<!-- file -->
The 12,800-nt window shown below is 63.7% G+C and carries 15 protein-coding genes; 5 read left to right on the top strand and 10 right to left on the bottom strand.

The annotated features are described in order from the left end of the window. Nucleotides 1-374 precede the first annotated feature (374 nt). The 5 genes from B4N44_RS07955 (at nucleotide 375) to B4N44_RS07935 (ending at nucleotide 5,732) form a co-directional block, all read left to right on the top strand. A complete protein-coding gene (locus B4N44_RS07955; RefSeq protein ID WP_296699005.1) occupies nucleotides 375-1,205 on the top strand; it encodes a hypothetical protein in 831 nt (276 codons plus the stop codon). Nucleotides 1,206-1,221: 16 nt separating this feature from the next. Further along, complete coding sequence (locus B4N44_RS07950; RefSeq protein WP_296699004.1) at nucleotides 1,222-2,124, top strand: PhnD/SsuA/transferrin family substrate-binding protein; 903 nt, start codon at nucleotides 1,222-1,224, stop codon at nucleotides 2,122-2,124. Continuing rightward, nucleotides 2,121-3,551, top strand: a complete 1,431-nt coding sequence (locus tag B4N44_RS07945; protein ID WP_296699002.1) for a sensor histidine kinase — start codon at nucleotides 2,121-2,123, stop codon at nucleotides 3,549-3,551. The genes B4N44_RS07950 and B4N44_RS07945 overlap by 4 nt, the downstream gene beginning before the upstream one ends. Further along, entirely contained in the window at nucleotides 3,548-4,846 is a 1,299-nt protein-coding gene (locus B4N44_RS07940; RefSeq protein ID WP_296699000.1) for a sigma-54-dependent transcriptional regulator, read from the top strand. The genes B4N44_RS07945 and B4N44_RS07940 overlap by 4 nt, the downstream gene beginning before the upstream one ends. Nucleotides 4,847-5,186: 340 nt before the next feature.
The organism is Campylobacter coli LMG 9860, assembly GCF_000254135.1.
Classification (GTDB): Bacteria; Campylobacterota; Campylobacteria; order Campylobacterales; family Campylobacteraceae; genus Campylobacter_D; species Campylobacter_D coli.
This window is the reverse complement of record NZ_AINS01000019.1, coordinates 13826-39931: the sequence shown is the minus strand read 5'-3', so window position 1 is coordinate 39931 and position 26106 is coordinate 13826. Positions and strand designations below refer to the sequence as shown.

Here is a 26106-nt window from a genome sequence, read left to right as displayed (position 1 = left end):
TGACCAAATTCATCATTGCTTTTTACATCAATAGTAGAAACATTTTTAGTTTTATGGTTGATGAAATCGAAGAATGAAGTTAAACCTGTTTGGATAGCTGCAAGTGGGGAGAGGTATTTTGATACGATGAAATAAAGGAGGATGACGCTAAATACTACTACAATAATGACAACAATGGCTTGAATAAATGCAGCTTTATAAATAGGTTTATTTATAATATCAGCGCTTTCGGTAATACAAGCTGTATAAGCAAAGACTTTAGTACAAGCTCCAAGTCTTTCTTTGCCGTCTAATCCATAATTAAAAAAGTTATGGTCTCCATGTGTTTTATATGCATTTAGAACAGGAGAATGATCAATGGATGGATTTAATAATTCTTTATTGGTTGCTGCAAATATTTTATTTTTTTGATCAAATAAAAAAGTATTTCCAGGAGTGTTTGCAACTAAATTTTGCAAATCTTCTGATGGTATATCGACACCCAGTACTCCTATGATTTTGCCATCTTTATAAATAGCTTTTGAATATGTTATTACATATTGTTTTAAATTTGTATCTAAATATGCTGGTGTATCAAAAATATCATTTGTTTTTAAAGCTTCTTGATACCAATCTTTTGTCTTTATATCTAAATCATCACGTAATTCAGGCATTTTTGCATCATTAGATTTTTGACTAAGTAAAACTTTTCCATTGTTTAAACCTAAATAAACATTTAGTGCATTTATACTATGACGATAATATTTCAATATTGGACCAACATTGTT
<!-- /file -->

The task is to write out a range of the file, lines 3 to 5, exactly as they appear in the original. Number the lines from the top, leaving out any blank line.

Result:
The organism is Campylobacter coli LMG 9860, assembly GCF_000254135.1.
Classification (GTDB): Bacteria; Campylobacterota; Campylobacteria; order Campylobacterales; family Campylobacteraceae; genus Campylobacter_D; species Campylobacter_D coli.
This window is the reverse complement of record NZ_AINS01000019.1, coordinates 13826-39931: the sequence shown is the minus strand read 5'-3', so window position 1 is coordinate 39931 and position 26106 is coordinate 13826. Positions and strand designations below refer to the sequence as shown.